Of all the men and women on death row in North Carolina, Henry McCollum’s guilty verdict looked airtight. He had signed a confession full of grisly details. Written in crude and unapologetic language, it told the story of four boys, he among them, raping and suffocating 11-year-old Sabrina Buie. His younger brother, Leon Brown, also admitted involvement in the crime. Both were sentenced to death in 1984.
Leon was later resentenced to life in prison. But Henry remained on death row for 30 years and became Exhibit A in the defense of the death penalty. U.S. Supreme Court Justice Antonin Scalia pointed to the brutality of Henry’s crime as a reason to continue capital punishment nationwide. During North Carolina legislative elections in 2010, Henry’s face showed up on political flyers, the example of a brutal rapist and child killer who deserved to be executed.
What almost no one saw — not even his top-notch defense attorneys — was that Henry McCollum and Leon Brown were innocent. In 2014, both were exonerated by DNA evidence and, in 2015, then-Gov. Pat McCrory granted them a rare pardon of innocence.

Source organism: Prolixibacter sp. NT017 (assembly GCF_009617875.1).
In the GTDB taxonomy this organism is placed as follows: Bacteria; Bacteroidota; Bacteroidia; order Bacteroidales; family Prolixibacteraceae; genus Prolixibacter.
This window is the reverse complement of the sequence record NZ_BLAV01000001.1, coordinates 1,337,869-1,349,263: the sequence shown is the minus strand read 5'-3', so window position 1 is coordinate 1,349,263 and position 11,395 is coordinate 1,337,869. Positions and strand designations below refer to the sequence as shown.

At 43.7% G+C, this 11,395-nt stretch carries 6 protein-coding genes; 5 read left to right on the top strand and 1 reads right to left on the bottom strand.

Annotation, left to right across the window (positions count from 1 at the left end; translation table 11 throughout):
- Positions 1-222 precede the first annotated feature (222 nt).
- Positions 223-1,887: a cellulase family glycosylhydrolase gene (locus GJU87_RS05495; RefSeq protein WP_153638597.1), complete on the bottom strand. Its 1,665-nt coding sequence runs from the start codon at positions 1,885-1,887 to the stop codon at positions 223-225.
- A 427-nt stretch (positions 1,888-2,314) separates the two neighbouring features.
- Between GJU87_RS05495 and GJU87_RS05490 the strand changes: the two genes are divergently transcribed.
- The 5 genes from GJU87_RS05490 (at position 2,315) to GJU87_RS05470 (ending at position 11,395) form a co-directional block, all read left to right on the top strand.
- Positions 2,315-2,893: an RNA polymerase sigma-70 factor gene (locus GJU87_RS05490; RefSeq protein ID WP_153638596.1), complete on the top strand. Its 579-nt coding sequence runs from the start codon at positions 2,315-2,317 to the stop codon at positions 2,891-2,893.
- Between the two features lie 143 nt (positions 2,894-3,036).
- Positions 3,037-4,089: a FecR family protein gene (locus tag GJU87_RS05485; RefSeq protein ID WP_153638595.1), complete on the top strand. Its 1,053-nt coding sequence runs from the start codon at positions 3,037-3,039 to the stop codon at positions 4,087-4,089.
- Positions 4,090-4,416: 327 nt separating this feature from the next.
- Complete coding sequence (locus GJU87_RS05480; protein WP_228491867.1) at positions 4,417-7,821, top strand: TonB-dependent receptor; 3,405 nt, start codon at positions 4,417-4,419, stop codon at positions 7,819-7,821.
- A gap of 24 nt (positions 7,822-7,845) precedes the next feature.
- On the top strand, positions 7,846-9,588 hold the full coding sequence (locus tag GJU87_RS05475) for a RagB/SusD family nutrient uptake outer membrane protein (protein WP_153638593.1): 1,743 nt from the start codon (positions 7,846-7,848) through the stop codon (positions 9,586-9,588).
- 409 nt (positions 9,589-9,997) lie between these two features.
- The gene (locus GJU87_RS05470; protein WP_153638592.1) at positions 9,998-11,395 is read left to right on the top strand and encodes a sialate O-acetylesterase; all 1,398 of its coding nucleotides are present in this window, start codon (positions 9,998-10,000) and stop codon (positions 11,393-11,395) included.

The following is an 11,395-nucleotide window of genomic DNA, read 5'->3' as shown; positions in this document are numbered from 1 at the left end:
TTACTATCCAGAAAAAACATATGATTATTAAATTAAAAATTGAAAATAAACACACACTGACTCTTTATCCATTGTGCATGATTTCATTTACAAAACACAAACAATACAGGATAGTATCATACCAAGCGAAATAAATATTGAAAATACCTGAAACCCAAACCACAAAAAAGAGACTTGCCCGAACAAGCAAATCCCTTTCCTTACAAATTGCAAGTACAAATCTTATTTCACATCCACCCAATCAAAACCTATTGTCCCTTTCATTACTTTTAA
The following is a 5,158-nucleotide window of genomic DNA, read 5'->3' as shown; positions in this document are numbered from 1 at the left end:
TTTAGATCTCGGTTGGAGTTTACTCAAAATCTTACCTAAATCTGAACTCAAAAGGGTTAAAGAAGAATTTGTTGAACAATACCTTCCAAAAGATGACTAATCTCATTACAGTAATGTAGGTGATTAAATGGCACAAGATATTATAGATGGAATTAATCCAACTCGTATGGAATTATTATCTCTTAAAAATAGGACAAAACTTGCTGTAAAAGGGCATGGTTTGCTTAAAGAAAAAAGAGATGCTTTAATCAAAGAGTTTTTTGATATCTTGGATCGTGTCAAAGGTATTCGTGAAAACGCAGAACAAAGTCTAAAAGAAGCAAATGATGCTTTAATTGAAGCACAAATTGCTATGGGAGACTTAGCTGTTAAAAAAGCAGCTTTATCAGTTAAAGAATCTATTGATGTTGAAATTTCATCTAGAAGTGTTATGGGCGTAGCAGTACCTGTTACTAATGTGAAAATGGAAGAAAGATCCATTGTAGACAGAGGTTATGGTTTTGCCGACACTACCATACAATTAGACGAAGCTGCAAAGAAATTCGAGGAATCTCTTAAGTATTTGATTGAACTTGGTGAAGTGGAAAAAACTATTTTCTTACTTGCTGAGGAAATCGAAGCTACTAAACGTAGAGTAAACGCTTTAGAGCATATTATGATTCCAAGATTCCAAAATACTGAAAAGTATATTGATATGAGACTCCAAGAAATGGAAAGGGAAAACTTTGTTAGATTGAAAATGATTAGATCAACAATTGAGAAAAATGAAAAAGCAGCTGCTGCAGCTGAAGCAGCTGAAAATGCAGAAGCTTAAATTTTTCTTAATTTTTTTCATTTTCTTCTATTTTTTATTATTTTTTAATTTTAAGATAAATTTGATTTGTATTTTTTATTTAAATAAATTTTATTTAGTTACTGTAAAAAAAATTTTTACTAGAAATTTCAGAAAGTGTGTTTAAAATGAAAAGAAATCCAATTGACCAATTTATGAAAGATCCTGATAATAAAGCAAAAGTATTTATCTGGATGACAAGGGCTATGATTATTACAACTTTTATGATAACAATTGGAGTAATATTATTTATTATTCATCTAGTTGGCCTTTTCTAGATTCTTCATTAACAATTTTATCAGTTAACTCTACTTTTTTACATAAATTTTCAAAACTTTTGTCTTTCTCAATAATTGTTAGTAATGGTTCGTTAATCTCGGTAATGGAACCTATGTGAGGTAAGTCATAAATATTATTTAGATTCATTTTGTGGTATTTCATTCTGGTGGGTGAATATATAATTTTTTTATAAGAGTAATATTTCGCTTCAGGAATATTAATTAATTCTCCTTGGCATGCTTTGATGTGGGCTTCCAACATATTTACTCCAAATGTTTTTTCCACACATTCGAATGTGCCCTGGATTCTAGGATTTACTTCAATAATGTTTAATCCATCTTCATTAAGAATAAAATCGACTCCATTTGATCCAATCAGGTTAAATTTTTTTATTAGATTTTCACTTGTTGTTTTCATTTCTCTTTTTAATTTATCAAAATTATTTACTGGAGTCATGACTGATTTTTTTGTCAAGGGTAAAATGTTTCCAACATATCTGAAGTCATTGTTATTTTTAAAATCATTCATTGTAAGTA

In a new report, the Center for Death Penalty Litigation — which represented McCollum for the last two decades he spent on death row — tells the story of how two intellectually disabled teenagers were pressured into signing the false confessions that sent them to death row and how they were finally able to prove their innocence.
Henry and Leon’s case is not so much a lesson in how wrongful convictions are uncovered as it is a warning of how easily they can be missed entirely. If not for a complex and unlikely chain of events that unfolded over decades, Henry and Leon would likely have remained in prison for the rest of their lives. Henry might have been executed.